The Libertarian Party had been handed a once in a generation issue to jump on. Resources to put together public events where the LP held the microphone could have generated great publicity and helped find hundreds or even thousands of supporters for the party. Instead the delayed efforts to finish the signature drive had to take priority. Advocates watched as Republicans, the ACLU, and others took on the van cam fight and happily took credit for the ultimate termination of this hated program.
Moving into 2002 LPH candidates did what they could to remind people of the Libertarian efforts fighting the van cams, but little came of it. The program had ended and voters did not remember seeing how much the LP had done to end it.
Controversy arose in the question of who would represent the LPH in the 2002 Governor’s race. George Peabody had been the LP candidate in 1998 and was interested in running again. However, a number of party leaders had grown to dislike Mr. Peabody’s abrasive style and did not want him speaking for the party. Former Chair Tracy Ryan agreed to run for this race and to attempt to win the LPH primary against Peobody. Ryan defeated Peabody in a close primary. Unfortunately, she was shut out of the televised debates in the fall and finished fourth among six candidates. In another contested LPH primary Jeff Mallan defeated Larry Duquesne for US House district II. Other candidates that year included Jim Bracken for US House district I, Ken Vaughan for Lt Governor, and two state legislative candidates, Pat Boswell in the Senate and Aaron Anderson in the House.
Dick Rowland, Cindy Marlin, Artie Agin, Noreen Chun
Blaisdell, circa 2001
Noreen Chun organized another September Liberty Bash, this time in Waianae. However, much of the energy that had been put in by volunteers over the past few years was running down and there were fewer new people coming in. The signature drives, monthly events, community booths, and campaigns, were being put forward by too few volunteers to avoid some burnout. Although not evident at the time, a period of slow down was approaching.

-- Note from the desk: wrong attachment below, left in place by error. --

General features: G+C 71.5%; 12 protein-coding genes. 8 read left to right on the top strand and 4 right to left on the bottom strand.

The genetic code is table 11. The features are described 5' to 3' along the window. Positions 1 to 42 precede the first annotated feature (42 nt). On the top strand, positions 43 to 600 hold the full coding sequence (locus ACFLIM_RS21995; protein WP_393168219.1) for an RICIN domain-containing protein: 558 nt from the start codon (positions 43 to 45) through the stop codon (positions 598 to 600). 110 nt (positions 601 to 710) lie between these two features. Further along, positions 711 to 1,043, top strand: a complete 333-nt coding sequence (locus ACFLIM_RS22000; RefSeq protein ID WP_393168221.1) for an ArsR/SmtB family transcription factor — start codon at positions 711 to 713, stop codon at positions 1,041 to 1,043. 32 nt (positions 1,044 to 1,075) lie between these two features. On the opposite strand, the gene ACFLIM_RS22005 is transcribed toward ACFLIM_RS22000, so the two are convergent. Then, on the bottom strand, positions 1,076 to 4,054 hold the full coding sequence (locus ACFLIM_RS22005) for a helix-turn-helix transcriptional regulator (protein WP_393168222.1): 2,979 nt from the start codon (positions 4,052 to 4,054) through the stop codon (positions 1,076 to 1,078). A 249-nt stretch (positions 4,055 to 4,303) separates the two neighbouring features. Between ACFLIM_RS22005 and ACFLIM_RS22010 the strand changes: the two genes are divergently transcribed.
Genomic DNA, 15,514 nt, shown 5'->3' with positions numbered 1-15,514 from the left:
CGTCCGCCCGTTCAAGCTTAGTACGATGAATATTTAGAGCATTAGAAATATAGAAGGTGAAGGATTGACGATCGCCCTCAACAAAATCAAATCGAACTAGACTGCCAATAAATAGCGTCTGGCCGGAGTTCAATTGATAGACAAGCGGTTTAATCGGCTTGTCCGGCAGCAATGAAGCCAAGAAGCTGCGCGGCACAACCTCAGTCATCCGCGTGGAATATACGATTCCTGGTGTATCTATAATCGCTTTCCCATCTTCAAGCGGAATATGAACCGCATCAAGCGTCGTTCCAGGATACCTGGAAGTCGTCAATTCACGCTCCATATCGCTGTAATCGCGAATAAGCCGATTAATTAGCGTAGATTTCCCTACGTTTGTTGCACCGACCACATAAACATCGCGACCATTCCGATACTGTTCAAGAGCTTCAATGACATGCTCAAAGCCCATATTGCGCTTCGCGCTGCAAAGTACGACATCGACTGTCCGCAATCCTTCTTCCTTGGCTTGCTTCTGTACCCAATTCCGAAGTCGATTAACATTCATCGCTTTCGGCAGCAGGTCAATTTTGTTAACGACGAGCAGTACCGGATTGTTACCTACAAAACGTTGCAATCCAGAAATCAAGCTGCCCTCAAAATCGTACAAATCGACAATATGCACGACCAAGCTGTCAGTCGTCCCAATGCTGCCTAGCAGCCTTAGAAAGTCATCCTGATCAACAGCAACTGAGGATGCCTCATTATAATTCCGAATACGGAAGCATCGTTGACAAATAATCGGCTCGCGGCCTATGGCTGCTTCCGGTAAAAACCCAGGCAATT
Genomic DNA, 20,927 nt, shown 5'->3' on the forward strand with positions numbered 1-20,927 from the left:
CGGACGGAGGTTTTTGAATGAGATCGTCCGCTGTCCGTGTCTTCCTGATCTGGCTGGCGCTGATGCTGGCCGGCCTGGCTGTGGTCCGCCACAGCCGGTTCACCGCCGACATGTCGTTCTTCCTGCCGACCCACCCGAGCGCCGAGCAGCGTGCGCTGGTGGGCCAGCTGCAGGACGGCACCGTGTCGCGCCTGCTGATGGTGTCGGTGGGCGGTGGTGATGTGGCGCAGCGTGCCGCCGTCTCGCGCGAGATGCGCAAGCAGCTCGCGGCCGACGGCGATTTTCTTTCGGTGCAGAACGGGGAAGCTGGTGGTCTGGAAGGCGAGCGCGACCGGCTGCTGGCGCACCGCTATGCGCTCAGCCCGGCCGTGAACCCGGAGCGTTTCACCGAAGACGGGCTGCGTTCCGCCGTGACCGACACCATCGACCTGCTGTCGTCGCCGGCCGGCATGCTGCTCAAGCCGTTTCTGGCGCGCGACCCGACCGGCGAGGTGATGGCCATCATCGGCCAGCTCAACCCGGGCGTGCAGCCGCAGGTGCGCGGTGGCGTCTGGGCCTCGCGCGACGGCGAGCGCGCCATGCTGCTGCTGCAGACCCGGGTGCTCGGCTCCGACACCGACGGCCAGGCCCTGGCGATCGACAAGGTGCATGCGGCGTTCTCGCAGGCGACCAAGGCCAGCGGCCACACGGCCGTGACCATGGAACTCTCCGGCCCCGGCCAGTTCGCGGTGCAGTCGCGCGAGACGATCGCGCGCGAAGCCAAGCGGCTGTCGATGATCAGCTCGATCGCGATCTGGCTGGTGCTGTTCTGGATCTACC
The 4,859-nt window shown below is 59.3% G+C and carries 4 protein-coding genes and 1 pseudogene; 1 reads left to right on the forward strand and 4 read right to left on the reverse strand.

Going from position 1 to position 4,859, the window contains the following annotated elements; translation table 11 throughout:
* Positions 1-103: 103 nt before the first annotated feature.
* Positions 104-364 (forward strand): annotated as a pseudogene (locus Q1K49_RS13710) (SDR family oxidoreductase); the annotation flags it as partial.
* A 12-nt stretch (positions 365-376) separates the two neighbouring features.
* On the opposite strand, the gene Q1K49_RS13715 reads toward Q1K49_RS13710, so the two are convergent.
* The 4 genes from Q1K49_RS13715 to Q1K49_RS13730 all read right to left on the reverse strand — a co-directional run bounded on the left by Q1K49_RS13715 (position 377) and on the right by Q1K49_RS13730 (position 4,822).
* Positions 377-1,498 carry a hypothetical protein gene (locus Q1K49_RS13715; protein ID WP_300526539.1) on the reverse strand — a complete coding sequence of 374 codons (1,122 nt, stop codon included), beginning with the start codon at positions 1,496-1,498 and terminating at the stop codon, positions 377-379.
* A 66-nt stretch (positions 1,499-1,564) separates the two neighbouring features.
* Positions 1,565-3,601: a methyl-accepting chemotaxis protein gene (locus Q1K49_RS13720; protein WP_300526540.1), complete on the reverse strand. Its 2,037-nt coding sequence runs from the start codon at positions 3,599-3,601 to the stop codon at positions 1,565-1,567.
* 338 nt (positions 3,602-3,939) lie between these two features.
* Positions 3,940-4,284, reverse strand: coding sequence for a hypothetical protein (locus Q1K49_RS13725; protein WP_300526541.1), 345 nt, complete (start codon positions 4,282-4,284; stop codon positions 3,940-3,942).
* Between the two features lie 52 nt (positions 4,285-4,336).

In September of 2003 Tracy Ryan agreed to become Chair for the second time. John Orendt was the new Vice Chair. Mary Dixon became the principal volunteer and arranged for monthly meetings. With three successful signature drives the party was now given five elections on the ballot. This would carry it through 2012. Thoughts turned to trying to hold on to the party regulars who were not contributing time or money.
The 2004 election had fewer Libertarians running with just one candidate for State House, Dennis Triglia. He sought the 4th district seat that Aaron Anderson had run in several times. Elyssa Young and Jeff Mallan represented the party in the Federal races. Young was interesting in that she was an active sex worker with an internet site. Despite that fact she was largely ignored by media. This was likely due to the media bias against the sex workers rights movement as well has the media policy of ignoring the Libertarian Party. She did appear in an Olelo broadcast debate with Congressman Neil Abercrombie. The usually debate savvy Mr. Abercrombie seemed a bit confused on how to deal with such an untraditional candidate.
The Libertarian Party’s national ticket headed by Michael Badnarik for President drew few votes or interest in Hawaii. There was some controversy within the party over his nomination that was won over two better funded and better known candidates. The issue was whether the party should nominate the most pure libertarian or the candidate most likely to succeed. Two other party members ran in non-partisan Hawaii County races. Aaron Anderson ran for Hawaii Council district 5, and Roger Christie for Big Island Mayor. Triglia, an openly gay man, discussed gay rights in his campaign, but ran as a true fiscal conservative.
The 2005 convention was held in June at the Ala Moana Hotel. Ozell Daniel, a friend of Elyssa Young’s, spoke about his plans to run for governor in 2006. Rudy Rummel gave the keynote speech.